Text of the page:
Reggie White Shows He Isn't Done


Reggie White. A farewell?

Has it come to this already?

It has.

According to White, this is his last season.

And what a season it has been. What a career. Why does it have to end?

It's not as if White's accomplishments have gone unnoticed. He is generally acclaimed as one of the best to ever play his position, but after such a remarkable career, his upcoming exit - for him, hopefully after a Super Bowl victory in Miami - leaves football fans yearning for more.

If one could only rewind and replay his glorious career. Go back, past the more than 1,100 tackles and 192.5 sacks - including 68.5 as a Packer. Go past the forced fumbles and game-saving heroics. Go back to the beginning.

White burst onto the NFL scene in 1985 with the Philadelphia Eagles and became a mainstay of their vaunted '46' defense, wreaking havoc on offenses all over the NFL. He was a sack-happy force, totaling 70 sacks in his first 57 games and leading the NFL in sacks in two of his first four years.

White had definitely arrived and would go on to further greatness with the Eagles, but something would be missing. A championship. Philadelphia could not get over the proverbial 'hump,' managing very little playoff success during his Eagles career. He yearned for the next step.

So naturally, when looking for a new home as a unrestricted free agent in 1993, observers figured White would go to a perennial championship contender. The San Francisco 49ers perhaps. Or maybe the Washington Redskins.

No. His choice would be the Green Bay Packers.

The football world was shocked. Reggie White to the...Packers?

It was a move that had a profound effect on the franchise in the NFL's smallest city.

Green Bay had enjoyed an upswing the previous year in 1992. General Manager Ron Wolf, Head Coach Mike Holmgren and a young quarterback by the name of Brett Favre lifted the Packers back to a level of respectability. But it was not until White's arrival the following year that the resurrection of the franchise truly began.

White's presence almost single-handedly lifted the Packers to a breakthrough level both on and off the field. With his signing, the Packers no longer carried the stigma of being an NFL outpost, a place where no one wanted to play.

His impact was immediately felt on the field as the 1993 Packers finished second in the NFL on defense, an incredible rise from 23rd the year before. Green Bay qualified for the playoffs for the first time in a non-strike year since 1972.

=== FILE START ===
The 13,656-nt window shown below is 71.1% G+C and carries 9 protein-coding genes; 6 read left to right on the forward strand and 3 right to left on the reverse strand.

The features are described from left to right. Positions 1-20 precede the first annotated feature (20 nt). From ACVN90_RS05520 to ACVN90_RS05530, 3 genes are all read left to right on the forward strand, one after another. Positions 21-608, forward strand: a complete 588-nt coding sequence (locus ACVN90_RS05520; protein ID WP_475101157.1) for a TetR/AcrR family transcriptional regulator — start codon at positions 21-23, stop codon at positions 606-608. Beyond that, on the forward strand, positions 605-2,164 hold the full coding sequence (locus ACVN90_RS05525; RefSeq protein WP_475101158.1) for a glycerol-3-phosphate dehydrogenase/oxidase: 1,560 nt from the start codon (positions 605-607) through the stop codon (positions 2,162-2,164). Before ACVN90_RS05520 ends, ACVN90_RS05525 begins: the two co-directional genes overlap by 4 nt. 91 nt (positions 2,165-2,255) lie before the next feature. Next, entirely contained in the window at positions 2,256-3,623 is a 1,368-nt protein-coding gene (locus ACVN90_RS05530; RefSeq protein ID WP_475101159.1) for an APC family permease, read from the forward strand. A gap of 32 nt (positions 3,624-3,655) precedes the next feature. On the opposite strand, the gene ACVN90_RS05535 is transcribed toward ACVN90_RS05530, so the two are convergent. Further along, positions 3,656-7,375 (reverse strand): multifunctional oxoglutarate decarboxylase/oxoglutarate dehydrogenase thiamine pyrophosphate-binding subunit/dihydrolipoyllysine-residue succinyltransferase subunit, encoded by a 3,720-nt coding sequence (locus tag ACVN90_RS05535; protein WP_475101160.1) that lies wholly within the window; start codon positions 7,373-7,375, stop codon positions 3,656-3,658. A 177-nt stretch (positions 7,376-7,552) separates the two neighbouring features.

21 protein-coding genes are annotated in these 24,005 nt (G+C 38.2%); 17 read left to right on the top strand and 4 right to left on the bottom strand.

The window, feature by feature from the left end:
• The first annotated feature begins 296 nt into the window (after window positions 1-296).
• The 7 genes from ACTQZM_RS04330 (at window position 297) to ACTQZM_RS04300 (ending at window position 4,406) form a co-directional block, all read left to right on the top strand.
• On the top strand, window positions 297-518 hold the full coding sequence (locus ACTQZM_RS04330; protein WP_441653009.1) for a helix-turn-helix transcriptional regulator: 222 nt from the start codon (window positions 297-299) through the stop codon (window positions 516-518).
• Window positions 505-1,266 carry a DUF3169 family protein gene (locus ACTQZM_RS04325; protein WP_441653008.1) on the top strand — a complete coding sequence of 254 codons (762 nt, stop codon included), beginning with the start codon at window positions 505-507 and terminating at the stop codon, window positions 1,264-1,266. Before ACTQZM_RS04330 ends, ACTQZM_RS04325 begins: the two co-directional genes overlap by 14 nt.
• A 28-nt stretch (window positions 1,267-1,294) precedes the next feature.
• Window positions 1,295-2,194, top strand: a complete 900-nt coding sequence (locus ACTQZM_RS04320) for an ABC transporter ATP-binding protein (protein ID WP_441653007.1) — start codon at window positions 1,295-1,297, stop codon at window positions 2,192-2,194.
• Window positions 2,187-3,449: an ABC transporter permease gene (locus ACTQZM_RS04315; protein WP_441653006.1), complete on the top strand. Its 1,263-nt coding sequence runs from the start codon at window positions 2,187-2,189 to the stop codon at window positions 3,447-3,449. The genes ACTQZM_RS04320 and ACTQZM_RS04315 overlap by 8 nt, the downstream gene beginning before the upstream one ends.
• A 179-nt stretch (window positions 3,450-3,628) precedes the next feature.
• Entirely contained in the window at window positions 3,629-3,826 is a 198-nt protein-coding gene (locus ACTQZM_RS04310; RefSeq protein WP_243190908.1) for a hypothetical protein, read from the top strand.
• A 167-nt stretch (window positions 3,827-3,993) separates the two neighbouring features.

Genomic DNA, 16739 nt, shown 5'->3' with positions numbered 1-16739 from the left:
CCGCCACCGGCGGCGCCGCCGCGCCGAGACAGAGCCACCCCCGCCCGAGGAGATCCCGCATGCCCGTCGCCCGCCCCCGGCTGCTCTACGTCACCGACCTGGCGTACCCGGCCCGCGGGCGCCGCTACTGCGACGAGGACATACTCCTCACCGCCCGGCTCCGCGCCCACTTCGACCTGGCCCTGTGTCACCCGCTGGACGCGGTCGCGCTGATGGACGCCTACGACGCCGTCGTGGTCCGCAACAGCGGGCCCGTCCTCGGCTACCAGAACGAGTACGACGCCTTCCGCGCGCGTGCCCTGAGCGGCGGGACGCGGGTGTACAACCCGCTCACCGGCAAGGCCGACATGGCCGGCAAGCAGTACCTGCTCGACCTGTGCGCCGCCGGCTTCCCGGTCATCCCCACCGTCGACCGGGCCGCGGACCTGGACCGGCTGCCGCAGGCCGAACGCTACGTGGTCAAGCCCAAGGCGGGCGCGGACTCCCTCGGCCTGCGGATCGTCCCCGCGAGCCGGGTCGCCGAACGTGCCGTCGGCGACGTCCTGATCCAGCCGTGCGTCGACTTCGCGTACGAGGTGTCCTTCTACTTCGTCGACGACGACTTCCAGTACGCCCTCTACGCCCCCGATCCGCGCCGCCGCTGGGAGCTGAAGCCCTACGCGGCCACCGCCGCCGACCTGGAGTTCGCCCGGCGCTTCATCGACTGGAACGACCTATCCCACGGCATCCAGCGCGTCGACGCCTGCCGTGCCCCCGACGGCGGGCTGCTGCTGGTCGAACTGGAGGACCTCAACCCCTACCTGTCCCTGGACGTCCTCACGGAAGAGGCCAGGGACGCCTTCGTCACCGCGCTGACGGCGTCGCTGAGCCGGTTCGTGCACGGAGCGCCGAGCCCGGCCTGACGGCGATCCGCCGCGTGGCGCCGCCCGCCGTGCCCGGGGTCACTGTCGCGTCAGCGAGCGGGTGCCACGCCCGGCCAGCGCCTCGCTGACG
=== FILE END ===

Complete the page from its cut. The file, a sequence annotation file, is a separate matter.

"He made us a better football team - no question about it," Head Coach Mike Holmgren said at the time. "We went from 23 on defense (in the league as a whole) to two - with no noticeable dramatic personnel changes, except for one man."

White's heroics were quickly ingrained in Packers lore.

How can anyone forget his back-to-back sacks of John Elway in a 1993 contest, staving off a late Broncos rally. He almost brought Lambeau Field down along with Elway.

White treated Packers fans with numerous highlights and milestones during his tenure with Green Bay. Passing Lawrence Taylor as the all-time sacks leader. Holding Barry Sanders and the Lions to negative rushing yardage in a playoff game. A miraculous comeback from a torn hamstring injury that initially was said to need surgery to repair. The list of moments could go on.

White's greatest accomplishment came in 1996, the Packers capturing Super Bowl XXXI with a 35-21 victory over the New England Patriots. White put a personal stamp on the contest with three second-half sacks, successfully thwarting Patriot comeback attempts.

No one will forget the image of White, Lombardi Trophy raised high, making his rounds on the field at the Superdome, saluting the fans, just as he has done at almost every Packers game - home or away. He helped bring the Packers a championship, one for which the franchise and its fans had waited 29 years.

The Packers made it back to the Super Bowl last season, losing in a thriller to the Broncos. For White, the season was, at times, a struggle. He battled a nagging back injury and illnesses that had sapped his strength. After months of deliberation, he announced his retirement in April.

But, two days later, after reconsidering, he decided to return.

His detractors thought it was a mistake. He was hanging on too long: another great player in the twilight of his career refusing to acknowledge he was at the end. His age. The back. Why continue?

After diligently rehabilitating and strengthening his back, White played. And what a season it was. How he had proved the doubters wrong.

White led the Packers' defense to an accustomed high ranking in 1998, the unit finishing fourth in the league overall. To think he was actually going to retire.

White, the anchor and leader, led the NFC with 16 sacks, his highest output since he posted 18 takedowns in 1988. He also totaled 47 tackles, 5 passes defensed, 4 forced fumbles. A season worthy of 'Defensive Player of the Year' honors.

"I wanted to go out my last year on top," White said. "And God has given me the strength to do it."

Holmgren also was pleased with the outcome.

"I'm so happy that he decided to come back and play because he's playing this year like I hoped he would play his last year," Holmgren said. "That's how I pictured him ending his career."

So, it indeed has come to this. Arguably the best defensive lineman to ever don an NFL uniform is celebrating his last hurrah.

Packers fans - better yet, ALL football fans - have certainly enjoyed the ride.

And for that, they thank you Reggie.

They thank you for the memories.

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